Fake item at Raritan

A blog reader asked my about my opinion regarding this item currently offered at Raritan.

This looks like a typical official document. The Etchmiadzin cancel shows a date stamp reading (most likely) 4.8.22. I am always skeptical when seeing these bureaucratic documents with a non fiscal stamp.

The scan is not really good. Too low res. There is potential for improvement. If I ask a buyer to spend 400 bucks upwards for an item – and we all know forgeries are not rare in the world of Armenian postal items – I would certainly see it as my duty to provide a good scan. Let us say at least 600 DPI.

My conclusion (from the bad scan): stamp and narrow “2” overprint are genuine. Cancel is fake and stamp added to the document at a later time.

If Raritan or the buyer can provide a better scan I offer to recheck this item for free!

Additional thoughts

The time stamp of the cancel reads 4.8.22. This falls in the period of the gold kopeck issues. Postal rate at that time was – according to Ahsford/Tchilinghirian – from May to August 1922 at 3 to 4 Kopecks for a letter. The overprint itself (2 on 500 rubles) belongs to the third gold kopeck issue, which was produced in and used from January 1923. Again this leads to the conclusion that the stamp was added later.

This entry was posted in Ebay, Delcampe and Co, Forged. Bookmark the permalink.

3 Responses to Fake item at Raritan

  1. Haik N says:

    I can read Armenian. The text is about a meeting that took place in Ashtarak town ladies committee. I wonder why they would send the wire from Etchmidzin if Yerevan much more closer. Also the written text has lots of elementary grammatical and vocabulary errors it could be due to the education level of the person who wrote it.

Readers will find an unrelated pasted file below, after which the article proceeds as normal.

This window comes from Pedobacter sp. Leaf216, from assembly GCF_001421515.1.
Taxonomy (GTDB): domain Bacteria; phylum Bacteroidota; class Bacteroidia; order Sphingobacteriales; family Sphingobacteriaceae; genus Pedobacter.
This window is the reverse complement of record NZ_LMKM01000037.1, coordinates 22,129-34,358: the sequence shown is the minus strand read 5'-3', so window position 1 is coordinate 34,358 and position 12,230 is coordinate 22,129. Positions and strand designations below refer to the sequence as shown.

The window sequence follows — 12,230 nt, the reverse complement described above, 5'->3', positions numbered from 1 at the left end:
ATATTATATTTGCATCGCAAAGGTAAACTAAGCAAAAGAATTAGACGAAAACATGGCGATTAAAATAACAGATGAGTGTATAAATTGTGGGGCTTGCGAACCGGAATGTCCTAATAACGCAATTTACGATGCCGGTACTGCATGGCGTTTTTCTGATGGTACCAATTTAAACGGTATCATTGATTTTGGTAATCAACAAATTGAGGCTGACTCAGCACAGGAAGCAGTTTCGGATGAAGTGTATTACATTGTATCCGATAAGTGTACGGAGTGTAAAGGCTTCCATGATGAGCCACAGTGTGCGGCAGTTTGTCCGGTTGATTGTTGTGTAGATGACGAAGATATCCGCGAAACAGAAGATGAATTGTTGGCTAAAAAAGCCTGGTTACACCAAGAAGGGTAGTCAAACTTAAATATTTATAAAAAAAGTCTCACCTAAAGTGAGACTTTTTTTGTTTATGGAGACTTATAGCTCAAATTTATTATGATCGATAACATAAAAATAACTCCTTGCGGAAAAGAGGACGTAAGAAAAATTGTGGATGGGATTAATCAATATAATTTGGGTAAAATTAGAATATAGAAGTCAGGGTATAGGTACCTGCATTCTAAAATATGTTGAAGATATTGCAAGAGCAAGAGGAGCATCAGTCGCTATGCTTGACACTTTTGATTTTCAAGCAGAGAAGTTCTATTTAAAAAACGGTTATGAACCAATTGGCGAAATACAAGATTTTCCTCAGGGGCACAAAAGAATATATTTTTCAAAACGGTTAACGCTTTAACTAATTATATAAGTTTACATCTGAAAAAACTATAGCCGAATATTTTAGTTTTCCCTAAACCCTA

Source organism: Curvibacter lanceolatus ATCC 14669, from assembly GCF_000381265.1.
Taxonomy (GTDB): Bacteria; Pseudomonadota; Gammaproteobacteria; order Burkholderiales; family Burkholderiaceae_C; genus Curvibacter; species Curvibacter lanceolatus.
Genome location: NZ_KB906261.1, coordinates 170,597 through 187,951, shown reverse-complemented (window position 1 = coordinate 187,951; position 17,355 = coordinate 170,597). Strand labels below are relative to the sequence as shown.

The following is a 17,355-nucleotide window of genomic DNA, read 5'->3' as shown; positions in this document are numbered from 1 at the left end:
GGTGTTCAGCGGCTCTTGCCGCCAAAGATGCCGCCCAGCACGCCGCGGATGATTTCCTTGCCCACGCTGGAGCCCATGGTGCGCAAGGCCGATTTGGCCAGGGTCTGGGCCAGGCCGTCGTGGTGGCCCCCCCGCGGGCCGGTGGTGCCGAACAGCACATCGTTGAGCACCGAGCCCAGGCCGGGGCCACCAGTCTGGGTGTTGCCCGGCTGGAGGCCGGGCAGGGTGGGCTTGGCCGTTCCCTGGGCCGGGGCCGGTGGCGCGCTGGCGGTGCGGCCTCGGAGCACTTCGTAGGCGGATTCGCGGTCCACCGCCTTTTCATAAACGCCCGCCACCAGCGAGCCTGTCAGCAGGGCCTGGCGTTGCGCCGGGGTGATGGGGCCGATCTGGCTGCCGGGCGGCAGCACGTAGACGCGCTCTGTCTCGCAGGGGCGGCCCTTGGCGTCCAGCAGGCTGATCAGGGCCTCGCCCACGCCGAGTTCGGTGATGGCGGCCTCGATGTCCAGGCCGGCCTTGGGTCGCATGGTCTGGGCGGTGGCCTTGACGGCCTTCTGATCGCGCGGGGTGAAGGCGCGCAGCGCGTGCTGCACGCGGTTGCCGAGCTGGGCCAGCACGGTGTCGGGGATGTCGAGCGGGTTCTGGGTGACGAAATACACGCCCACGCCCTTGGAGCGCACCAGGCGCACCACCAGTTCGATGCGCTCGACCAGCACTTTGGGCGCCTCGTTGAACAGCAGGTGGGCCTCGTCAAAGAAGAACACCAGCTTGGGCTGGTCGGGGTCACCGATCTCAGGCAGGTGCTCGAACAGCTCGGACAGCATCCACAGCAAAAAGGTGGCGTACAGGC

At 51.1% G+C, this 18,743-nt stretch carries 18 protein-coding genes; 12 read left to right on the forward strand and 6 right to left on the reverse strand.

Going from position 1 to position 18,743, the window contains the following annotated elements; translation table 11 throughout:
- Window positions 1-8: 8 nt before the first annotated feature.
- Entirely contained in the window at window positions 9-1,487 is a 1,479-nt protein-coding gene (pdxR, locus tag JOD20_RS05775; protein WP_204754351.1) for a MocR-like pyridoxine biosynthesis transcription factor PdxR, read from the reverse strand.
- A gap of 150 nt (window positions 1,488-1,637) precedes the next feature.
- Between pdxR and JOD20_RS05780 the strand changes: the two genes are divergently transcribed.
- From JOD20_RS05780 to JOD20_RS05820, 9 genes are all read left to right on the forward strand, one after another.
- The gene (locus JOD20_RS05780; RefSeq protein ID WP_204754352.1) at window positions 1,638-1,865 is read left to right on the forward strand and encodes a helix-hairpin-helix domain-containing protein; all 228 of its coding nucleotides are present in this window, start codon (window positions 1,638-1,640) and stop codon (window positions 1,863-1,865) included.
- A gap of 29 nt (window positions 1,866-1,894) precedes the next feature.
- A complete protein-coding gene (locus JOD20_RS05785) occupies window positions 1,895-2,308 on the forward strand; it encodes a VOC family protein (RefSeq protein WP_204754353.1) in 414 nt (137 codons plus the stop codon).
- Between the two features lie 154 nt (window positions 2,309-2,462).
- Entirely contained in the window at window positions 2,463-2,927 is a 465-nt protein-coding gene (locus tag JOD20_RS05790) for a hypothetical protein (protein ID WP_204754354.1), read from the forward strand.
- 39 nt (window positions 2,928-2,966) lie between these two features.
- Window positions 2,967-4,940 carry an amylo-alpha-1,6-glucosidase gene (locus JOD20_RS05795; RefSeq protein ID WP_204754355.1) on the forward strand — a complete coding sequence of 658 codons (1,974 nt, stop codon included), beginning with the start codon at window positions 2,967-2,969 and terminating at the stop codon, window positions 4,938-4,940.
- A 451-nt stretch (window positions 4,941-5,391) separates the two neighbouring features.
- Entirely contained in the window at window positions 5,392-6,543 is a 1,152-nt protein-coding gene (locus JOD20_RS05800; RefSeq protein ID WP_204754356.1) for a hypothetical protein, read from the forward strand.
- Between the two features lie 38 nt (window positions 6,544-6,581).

On the right corner there is a rubber stamp which is not complete. looks like something was pilled out.

  2. Arkady Sarkisyan says:

    Stefan made a nice study on this faked postal item. Erivan postmark is fake and the stamp was added to the geniune document just in recent years. Fortunately the “forgery master” did not study the Armenian postal history and used a postage stamp with the overprint (2 on 500 rubles) which belongs to the third gold kopeck issue. Actually this issue was introduced and used from late November 1922. During the recent years we meet many faked postal items based on genuine official documents with this sort of manipulation. Some of them are well done imitations.

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